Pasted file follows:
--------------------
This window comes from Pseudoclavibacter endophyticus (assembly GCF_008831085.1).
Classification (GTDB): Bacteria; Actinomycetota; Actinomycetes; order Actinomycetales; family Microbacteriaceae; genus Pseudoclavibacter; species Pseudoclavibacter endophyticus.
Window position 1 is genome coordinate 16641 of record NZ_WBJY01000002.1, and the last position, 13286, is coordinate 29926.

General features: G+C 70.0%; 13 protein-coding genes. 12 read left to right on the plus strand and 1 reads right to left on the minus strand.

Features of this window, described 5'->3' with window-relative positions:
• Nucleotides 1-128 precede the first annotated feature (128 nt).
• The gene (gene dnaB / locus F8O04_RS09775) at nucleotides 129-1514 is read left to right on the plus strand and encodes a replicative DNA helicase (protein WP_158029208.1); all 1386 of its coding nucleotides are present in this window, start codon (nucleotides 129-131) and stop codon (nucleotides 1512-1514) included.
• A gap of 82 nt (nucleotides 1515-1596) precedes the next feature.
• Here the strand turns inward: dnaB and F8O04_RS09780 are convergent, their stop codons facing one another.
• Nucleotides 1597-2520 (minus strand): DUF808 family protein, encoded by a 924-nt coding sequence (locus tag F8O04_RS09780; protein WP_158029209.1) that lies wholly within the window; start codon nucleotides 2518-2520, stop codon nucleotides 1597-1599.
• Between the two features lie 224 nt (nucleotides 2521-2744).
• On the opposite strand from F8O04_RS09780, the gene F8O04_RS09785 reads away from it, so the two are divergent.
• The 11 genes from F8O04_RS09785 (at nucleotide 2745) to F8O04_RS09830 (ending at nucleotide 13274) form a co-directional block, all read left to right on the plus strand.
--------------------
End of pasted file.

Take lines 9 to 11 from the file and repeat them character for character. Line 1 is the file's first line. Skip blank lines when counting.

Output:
• Here the strand turns inward: dnaB and F8O04_RS09780 are convergent, their stop codons facing one another.
• Nucleotides 1597-2520 (minus strand): DUF808 family protein, encoded by a 924-nt coding sequence (locus tag F8O04_RS09780; protein WP_158029209.1) that lies wholly within the window; start codon nucleotides 2518-2520, stop codon nucleotides 1597-1599.
• Between the two features lie 224 nt (nucleotides 2521-2744).